So I have signed on for another 12 weeks. I am not far of my 2 stone and hope to pass 3 by April. So to anyone who is swithering I would totally endorse SW and say when you join, please, if you can, stay to Group. Many people just come to weigh in but Group helps keep you on track and in between meetings we have this Facebook group.
Thanks to Dave for that, even if he did give me a run for my money on the old word-count-a-meter – we don’t often get the male side of things mentioned when it comes to Slimming World. The magazine entries are always the same, full of charming young men who have lost 15 stone and are pictured holding their Farah slacks out in front of them with a ‘I SHIT YOU NOT’ expression on their face. Then invariably we’ll get the paragraph about it being daunting stepping in front of loads of women. Pfft. I walk into every class singing like Cilla at the start of Surprise Surprise. Articles for men usually involve some po-faced guide on checking your balls or sticking a finger up your arse to tickle your prostate and frankly, it’s hard enough to eat a Rocky Road Hifi bar without that streaky image in my mind.
Right, let’s do the recipe, shall we? I’ve seen chicken satay before done with sweetener and powdered peanut butter and I just think, why bother? Use proper ingredients, a few syns, and have a dish that is worth writing home about. You’re on a diet, not doing time for manslaughter. Enjoy your food!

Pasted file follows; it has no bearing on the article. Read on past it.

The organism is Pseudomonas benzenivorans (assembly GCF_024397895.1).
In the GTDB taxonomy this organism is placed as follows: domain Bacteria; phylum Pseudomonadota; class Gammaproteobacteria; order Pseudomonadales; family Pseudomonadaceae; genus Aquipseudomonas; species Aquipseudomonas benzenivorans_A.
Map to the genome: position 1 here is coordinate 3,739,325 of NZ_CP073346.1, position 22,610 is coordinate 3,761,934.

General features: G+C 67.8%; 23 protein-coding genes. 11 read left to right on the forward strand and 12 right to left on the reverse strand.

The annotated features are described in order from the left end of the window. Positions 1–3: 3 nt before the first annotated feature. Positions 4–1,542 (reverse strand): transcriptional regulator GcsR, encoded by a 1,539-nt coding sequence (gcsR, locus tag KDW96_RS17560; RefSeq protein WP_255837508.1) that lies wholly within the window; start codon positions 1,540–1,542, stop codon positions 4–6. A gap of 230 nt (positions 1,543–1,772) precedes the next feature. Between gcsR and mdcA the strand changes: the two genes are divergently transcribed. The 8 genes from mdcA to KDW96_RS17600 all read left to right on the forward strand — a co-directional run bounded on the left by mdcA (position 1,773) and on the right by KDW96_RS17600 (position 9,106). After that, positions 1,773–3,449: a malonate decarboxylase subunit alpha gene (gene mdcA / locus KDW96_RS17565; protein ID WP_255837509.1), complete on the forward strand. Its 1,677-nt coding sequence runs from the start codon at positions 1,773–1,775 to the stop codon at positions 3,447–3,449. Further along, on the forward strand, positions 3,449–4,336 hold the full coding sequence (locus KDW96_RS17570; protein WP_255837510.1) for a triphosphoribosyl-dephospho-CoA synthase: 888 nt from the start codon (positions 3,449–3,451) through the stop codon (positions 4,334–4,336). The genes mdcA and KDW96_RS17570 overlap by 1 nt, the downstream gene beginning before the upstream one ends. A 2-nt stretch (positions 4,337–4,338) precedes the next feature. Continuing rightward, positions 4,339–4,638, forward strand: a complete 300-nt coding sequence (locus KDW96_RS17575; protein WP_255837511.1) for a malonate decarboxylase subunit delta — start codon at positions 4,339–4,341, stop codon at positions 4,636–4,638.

to make amazing Slimming World chicken satay stir fry you will need:
- 4 chicken breasts, sliced thinly
- 2 tsp bicarbonate of soda (optional)
- 1 large onion, finely chopped
- 4 garlic cloves, minced
- handful of sliced spring onions
Time for a bit of promo: you can get so many big, plump, juicy chicken breasts in our various Musclefood deals! Take a look at our summer box – it’s got 24 ruddy breasts, bacon, sausages, mince, beef…all sorts, lovely and cheap!
for the seasoning
- 1 tsp coriander
- 1 tsp cumin
- ½tsp turmeric
- ½tsp chilli powder
- 1 tbsp curry powder (any will do – used Tikka)
- ½tsp salt
- ½tsp pepper
for the satay sauce
- 2 tbsp reduced fat peanut butter (8 syns)
- 2 tsp honey (2 syns)
- 2 tsp light soy sauce
- 1½ tbsp rice vinegar (cider vinegar will do)
- 1½ tbsp sriracha
- 150ml light coconut milk (7.5 syns)
to make amazing Slimming World chicken satay stir fry you should:
- tip the sliced chicken in a bowl and sprinkle over the bicarbonate of soda (it helps to tenderise it – it’s what the takeaways do!) and leave it to do it’s thang for 20 minutes
- meanwhile, mix together in a bowl all of the ingredients for the seasoning and set aside
- do the same in a separate bowl for the satay sauce and set aside
- sprinkle over 2tsp of the seasoning mix over the chicken and mix it all in so the chicken is well coated
- pour the rest of the seasoning mix in with the satay sauce, add 125ml of water and stir well
- heat a large pan over a medium-high heat and add the onion and garlic, cook for a few minutes
- add the chicken and stir fry until cooked
- reduce the heat to medium and pour in the satay sauce and cook for another few minutes until it thickens
- serve (rice is nice with it) and sprinkle on the spring onions
Enjoy. I mean, come on now, how easy was that? Want more things to do with your breasts? I understand. Click the buttons below!
James, Paul and Dave